Experts turn against the Turing test

News Article - Thursday, 12 June 2014 13:26

By: Kerry Butters Category: Connectivity

For the first time computers may be able to exhibit signs of human intelligence after a 'super computer' successfully passed the 'Turing test'. The computer program, one of five demonstrated at an event hosted by the Royal Society in London, managed to trick more than a third of an assessment panel into thinking they were communicating with a 13-year-old Ukranian boy called 'Eugene Goostman'.

The test was first proposed by computer pioneer Alan Turing in his 1950 paper "Computing Machinery and Intelligence." Turing's work is highly controversial but has become an important element of the artificial intelligence concept.

Speaking in The Telegraph, event organiser Professor Kevin Warwick said: "In the field of artificial intelligence there is no more iconic and controversial milestone than the Turing Test, when a computer convinces a sufficient number of interrogators into believing that it is not a machine but rather is a human...this milestone will go down in history as one of the most exciting."

However, the results of this weeks 'Turning Test' have not been received positively in all sectors of the technology community. Many researchers and scientists have been critical of the test’s parameters, some suggesting that Turing never proposed how the test could be passed.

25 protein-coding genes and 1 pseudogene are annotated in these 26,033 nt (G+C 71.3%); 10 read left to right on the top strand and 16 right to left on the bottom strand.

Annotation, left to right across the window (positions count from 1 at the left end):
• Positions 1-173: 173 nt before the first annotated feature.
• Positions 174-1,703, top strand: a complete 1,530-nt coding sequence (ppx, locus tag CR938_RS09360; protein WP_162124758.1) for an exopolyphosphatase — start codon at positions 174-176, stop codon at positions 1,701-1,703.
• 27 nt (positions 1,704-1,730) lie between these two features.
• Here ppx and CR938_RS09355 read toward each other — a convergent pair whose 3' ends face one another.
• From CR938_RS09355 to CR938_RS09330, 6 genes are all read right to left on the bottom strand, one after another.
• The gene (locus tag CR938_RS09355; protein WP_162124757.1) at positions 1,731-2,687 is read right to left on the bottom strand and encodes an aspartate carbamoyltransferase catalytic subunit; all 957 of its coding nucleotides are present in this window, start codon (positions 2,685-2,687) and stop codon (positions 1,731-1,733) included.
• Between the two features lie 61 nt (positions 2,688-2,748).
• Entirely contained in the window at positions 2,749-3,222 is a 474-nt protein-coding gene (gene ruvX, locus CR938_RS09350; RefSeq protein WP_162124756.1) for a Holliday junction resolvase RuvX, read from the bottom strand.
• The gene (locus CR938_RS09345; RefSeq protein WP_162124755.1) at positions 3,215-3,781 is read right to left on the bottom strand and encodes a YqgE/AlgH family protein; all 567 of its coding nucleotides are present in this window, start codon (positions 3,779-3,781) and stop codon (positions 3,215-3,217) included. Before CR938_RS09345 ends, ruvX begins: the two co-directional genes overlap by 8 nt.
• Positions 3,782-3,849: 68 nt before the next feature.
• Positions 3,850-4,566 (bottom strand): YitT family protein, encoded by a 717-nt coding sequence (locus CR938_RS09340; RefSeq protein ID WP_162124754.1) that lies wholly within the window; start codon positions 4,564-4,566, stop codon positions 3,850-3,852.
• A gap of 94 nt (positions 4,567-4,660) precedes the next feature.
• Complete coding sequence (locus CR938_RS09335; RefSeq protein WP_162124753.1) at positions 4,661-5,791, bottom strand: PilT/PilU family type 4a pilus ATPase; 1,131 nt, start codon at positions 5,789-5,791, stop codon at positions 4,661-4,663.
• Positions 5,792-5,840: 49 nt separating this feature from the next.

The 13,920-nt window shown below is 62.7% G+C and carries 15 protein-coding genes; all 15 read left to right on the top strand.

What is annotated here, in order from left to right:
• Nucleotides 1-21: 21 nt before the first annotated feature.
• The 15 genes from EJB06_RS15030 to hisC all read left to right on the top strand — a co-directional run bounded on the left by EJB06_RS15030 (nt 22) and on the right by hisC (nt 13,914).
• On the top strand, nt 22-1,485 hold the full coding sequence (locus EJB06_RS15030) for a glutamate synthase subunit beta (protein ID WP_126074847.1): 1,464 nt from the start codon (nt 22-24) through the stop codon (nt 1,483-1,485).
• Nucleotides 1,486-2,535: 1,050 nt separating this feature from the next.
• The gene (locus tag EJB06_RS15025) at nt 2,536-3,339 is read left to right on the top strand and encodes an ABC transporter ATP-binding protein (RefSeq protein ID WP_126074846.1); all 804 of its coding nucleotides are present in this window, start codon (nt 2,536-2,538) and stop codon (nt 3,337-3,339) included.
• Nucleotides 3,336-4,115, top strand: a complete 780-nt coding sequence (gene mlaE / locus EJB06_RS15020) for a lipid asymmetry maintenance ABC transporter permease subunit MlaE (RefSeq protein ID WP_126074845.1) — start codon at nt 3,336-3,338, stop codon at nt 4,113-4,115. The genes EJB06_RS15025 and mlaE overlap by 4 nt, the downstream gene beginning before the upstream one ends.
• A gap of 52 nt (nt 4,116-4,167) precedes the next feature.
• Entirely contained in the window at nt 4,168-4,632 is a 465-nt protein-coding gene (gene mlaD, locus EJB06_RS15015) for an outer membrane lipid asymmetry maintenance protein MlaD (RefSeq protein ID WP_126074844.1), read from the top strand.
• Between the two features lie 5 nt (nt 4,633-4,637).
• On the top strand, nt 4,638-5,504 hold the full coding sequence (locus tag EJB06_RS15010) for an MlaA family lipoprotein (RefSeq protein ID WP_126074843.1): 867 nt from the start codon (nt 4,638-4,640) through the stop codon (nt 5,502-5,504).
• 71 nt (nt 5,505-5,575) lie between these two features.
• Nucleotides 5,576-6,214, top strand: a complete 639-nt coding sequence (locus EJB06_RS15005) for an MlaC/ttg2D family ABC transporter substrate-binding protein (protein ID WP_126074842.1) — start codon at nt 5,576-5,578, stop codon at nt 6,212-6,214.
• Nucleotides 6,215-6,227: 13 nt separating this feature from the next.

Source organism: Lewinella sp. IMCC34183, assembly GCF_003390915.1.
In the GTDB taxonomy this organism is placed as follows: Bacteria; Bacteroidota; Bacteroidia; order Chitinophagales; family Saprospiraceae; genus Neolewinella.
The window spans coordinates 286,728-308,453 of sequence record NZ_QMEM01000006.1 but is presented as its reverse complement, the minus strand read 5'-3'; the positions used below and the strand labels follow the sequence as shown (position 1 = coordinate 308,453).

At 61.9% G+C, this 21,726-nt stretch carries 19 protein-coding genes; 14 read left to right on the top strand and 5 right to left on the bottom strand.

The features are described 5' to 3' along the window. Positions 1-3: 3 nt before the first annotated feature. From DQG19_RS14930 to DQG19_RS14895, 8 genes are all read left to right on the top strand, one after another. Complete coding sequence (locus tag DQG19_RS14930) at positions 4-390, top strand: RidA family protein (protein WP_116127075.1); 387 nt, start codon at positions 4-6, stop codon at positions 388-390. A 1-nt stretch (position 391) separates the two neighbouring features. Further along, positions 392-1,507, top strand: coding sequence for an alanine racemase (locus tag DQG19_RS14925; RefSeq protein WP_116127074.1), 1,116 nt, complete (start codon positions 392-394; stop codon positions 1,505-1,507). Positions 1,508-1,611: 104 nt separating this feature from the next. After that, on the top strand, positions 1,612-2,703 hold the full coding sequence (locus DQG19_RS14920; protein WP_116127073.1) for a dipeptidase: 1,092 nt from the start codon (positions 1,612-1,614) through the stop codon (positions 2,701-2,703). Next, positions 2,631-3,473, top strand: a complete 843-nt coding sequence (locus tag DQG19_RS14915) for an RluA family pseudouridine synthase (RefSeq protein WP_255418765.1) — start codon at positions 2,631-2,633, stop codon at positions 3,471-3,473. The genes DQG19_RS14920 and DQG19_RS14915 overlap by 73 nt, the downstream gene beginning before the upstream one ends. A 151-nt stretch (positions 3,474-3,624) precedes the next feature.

Writing in The Guardian, Professor Robert Epstein of The American Institute for Behavioral Research and Technology said: "Turing merely conjectured that by 2000 a computer program would be able to fool an "average interrogator" into thinking it was a person 30% of the time in a five-minute conversation. He didn't propose that as a test of anything; he was merely speculating."

Gary Marcus, Professor of cognitive science at New York University was also critical, calling the result "an illusion" in The New Yorker. "It’s easy to see how an untrained judge might mistake wit for reality," says Marcus."But once you have an understanding of how this sort of system works, the constant misdirection and deflection becomes obvious, even irritating."

The computer program that passed the test was developed by a team led by Russian computer scientist and Amazon Software development engineer Vladimir Veselov.

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